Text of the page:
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Old Jul 30, 2006, 11:09 PM
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Classic Runabout's Tight Prop Shaft...HALP!

I recently bought a Pro-Boat Classic Runabout and am in the process of tweaking, twiddling and repositioning things to make it into a standoff scale model that has good running characteristics. In the process of fitting a replacement flex-joint for the original dogbone U-joint I had to pull the prop shaft for greasing. After liberally applying lithium grease I put her back in place but I notice there's what I think is really unwanted resistance when I turn the prop/shaft by hand. Since the shaft tube is well and truly glued in place I'd not like to try and replace it. The prop shaft is pretty dang straight when I put a straight edge to it.

Any suggestions as to how to reduce all the drag on the system?

Tim Stolle
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Old Jul 30, 2006, 11:15 PM
Drydock Captian
Massey's Avatar
Spanaway, WA
Joined Jul 2006
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I take it that this is a solid shaft drive? The usual cause of bimding is the prop's lock nut being too tight against the stuffing tube. I make mine snug then put the prop on till it is finger tight against the nut then I use a small wrench or needlenosed pliers to tighten the nut against the prop. This does two things; First it locks the prop in place so it does not come off the shaft, and second it gives the shaft a little fore and aft play (if done right the play is less than 1 mm). You want a little play in the shaft for reduced friction and to help compensate for the forces that the prop will exert on the shaft and hull. Hope this helps

Massey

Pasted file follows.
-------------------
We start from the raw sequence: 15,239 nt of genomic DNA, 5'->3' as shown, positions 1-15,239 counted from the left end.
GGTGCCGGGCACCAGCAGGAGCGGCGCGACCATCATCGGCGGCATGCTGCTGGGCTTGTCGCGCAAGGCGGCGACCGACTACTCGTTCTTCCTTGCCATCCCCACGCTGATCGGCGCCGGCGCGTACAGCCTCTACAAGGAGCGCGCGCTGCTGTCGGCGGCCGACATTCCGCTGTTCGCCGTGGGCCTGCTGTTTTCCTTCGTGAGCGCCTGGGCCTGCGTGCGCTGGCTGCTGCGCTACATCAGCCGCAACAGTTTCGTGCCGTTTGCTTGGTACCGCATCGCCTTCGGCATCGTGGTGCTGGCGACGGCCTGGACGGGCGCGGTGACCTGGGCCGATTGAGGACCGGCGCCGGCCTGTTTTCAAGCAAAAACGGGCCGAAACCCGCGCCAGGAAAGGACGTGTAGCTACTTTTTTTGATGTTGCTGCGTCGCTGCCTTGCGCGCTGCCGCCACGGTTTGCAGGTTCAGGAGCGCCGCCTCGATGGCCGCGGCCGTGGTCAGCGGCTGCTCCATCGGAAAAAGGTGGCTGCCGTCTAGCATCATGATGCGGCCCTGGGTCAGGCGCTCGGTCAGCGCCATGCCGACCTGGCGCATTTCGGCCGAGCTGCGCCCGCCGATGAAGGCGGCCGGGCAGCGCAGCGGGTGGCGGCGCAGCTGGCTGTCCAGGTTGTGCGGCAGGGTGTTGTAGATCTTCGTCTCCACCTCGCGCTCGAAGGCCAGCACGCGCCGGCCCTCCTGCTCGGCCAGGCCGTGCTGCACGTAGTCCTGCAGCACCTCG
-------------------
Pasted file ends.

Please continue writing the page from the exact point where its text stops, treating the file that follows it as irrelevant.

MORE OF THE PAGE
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Old Jul 30, 2006, 11:34 PM
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It is indeed a solid shaft drive...3 mm shaft running in a brass stuffing tube. I just checked the shaft for "end play". Actually there's too much end play right now...it needs some adjusting before I put the motor back in. The shaft can move in and out a few millimeters as it currently sits. The problem is, when I twist the shaft by hand I still feel what seems to be excessive drag in the system. I'm wondering if I couldn't take off the prop (plastic sucker) and run the shaft with an electric drill for a while to wear it in some and mebbe get rid of some of the drag. Got any other ideas I might try?

Tim
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Old Jul 31, 2006, 12:13 AM
KC8WPF
CG Bob's Avatar
Euclid, Ohio, United States
Joined Sep 2004
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Lots of good information on this boat at this thread. Most people seem to be replacing the stock dog-bone with a plastic u-joint; replace the stock prop with a metalone.
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Old Jul 31, 2006, 12:59 AM
Sea Dragon-Lover
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PDX, OR
Joined Dec 2002
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Was the shaft like this before you applied the grease?

It IS possible to put too much grease into a stuffing tube.
The binding will get worse if you put it into a cold lake or river also.
I've done this...

Try using the prop shaft to push some of the grease throught and out the inside end of the stuffing tube. at least a third of what you think you put in.
If that doesn't help free up the shaft, then check the bearing ends for binding.
I liked to have no more than a millimeter of play between the propeller and the stuffing tube.
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Old Jul 31, 2006, 01:18 AM
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Bob, I'd corresponded with Jim Duda right after I bought the boat and got all the scoobydoo on the mods he tested out. I replaced the stock dogbone with one of the recommended flex-couplers and that worked out just fine. I also bought an Octura metal prop...it still needs sharpening and balancing before installation. I bought the recommended motor and the ESC with reverse so I'm as set as I can be if I can get rid of the darn drag in the shaft/stuffing tube system. Since I know it's not due to any binding from being set up too tight with no available end play, the drag has to be caused by the prop shaft rubbing on the stuffing tube someplace. There can't be much of a kink in the system since the shaft slides into place with very little force needed.

Tim
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Old Jul 31, 2006, 01:25 AM